Where the Robots Came From: Historical Notes on Karel Capek’s R.U.R.

The intellectual history of Theatre UNB’s upcoming production is truly fascinating. Here are some thoughts on the historical and cultural background to the play.

R.U.R. in its Era: Historical and Cultural Contexts

 R.U.R. had its origins in decidedly tumultuous times. Written in 1920 and first performed in 1921, the play’s nightmare vision of massed armies of faceless hordes threatening to wipe out human civilization was undoubtedly influenced by two world-changing recent events. In 1917, Russia rose up in revolt, overthrowing the Czar and overturning the social order, sending shivers through aristocrats across the world and inaugurating a nearly century-long global conflict between capitalism and communism. Closer to home for Karel Čapek and of greater impact, World War One (1914-1918), which he escaped by being declared medically unfit for military service, devastated his entire generation. The war introduced such deadly innovations as the first mass use of trench warfare, the machine gun, tanks, air combat, bombs, and poison gas, resulting in mechanized slaughter unprecedented in its horror and sheer numbing statistics. Modern machinery could now kill on a scale and with an efficiency never seen before. As Ivan Klima writes in his introduction to the Penguin Classic edition of R.U.R., “the cruel, senseless carnage of war shattered the world of certainties: the commonly shared illusion that by means of unprecedented technical progress, civilization was moving toward a better, easier life.”

                The industrial age that had begun in the previous century had indeed made great leaps forward and was progressing with the same sense of unstoppable momentum that marks the technological advances of our own time. Railways, steamships, and telegraph lines connected the world and its economies as never before, and the mass manufacture of automobiles enabled by Henry Ford’s assembly line offered Čapek the inspiration for Rossum’s robot factory, where humanoid machines are turned out en masse in the same manner. The machine was glorified and celebrated in popular culture and modern art in movements such as Futurism, Vorticism, and the sleek lines of Art Deco in design and architecture (and let’s not forget that the first moving picture created by the Lumière brothers to cause a mass sensation depicted a train entering a station). Yet for every innovation there was a World War or a Titanic (lost in 1912) to remind the world that the new technology was not always friendly or infallible.

                In western culture and society, meanwhile, unrest and reorderings were not confined to Russia. Another of the side effects of industrialization was the rise of a middle class that was starting to become aware of its power and to demand democracy and rights. The trade union movement began to burgeon, and the women of many western countries increasingly mobilized to demand the vote. It is hard not to see in Helena Glory, the naïve Humanity League activist of Act One of R.U.R., a perhaps less-than-generous portrait of the militant suffragette (maybe not coincidentally, women gained the right to vote in what is now the Czech Republic in 1920, as Kapek was writing the play), even as her rhetoric also recalls that of the Abolition movement of the 19th century (for the first audiences of R.U.R., slavery was a not altogether distant memory).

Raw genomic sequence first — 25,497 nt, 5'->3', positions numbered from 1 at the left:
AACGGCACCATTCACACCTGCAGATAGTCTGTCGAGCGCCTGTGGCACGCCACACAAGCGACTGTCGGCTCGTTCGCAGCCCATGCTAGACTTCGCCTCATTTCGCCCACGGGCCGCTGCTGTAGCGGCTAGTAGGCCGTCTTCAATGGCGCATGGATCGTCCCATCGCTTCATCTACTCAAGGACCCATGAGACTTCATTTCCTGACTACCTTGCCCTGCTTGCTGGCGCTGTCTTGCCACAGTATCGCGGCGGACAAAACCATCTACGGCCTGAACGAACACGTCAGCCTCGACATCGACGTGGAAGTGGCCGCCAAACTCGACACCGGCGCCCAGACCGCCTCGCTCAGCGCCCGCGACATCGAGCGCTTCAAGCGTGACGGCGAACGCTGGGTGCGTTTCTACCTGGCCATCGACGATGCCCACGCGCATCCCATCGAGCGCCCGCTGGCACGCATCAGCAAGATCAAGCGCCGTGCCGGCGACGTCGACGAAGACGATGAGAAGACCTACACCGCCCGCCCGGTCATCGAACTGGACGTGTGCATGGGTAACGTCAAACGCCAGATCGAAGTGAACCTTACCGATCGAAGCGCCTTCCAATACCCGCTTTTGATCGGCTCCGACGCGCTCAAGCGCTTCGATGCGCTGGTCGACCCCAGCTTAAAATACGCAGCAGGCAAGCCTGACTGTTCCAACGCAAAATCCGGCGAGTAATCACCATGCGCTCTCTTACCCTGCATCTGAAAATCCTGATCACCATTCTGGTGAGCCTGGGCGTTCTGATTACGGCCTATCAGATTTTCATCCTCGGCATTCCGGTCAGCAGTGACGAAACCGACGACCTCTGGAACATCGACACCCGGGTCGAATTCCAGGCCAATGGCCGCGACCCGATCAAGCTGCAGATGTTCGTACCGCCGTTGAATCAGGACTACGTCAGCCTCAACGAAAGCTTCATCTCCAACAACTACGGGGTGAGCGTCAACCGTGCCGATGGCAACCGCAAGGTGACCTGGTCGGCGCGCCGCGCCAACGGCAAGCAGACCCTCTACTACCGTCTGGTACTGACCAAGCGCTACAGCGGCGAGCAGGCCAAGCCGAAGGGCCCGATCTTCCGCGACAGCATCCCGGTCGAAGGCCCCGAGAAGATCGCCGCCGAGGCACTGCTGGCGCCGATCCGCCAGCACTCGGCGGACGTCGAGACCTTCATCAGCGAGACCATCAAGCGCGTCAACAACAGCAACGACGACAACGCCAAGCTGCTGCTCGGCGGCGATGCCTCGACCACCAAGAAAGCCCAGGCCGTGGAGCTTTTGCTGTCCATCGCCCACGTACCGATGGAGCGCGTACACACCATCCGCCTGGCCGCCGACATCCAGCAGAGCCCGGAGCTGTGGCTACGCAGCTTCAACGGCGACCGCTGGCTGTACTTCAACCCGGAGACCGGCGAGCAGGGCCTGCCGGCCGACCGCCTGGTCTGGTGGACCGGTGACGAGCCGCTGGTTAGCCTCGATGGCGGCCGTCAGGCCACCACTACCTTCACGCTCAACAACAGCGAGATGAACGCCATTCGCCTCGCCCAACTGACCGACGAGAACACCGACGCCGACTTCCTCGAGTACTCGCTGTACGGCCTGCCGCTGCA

At the confluence of social upheavals and science was the Eugenics movement, which reached its apex in the early decades of the twentieth century. Seeking to apply Darwin’s theories to human beings, eugenicists sought to perfect human beings by way of selective breeding and sterilization of undesirables (“inferior” races, mental “defectives,” etc.). Eugenics was a respected and much debated scientific movement at the time of R.U.R.’s composition, attracting as adherents even such widely admired thinkers as H.G. Wells, George Bernard Shaw, and John Maynard Keynes. Eugenics would have offered Čapek a model for the type of human physiological engineering he would depict in the play, one that prefigures our modern equivalent, genetic engineering. Hitler’s dreams of a conquering Aryan race spelled the death knell for the movement some years after Čapek, who had been proclaimed Czechoslovakia’s “public enemy number two” by the Nazis, died in 1938, escaping the fate of his brother Josef, who died in a Nazi concentration camp.

 

 

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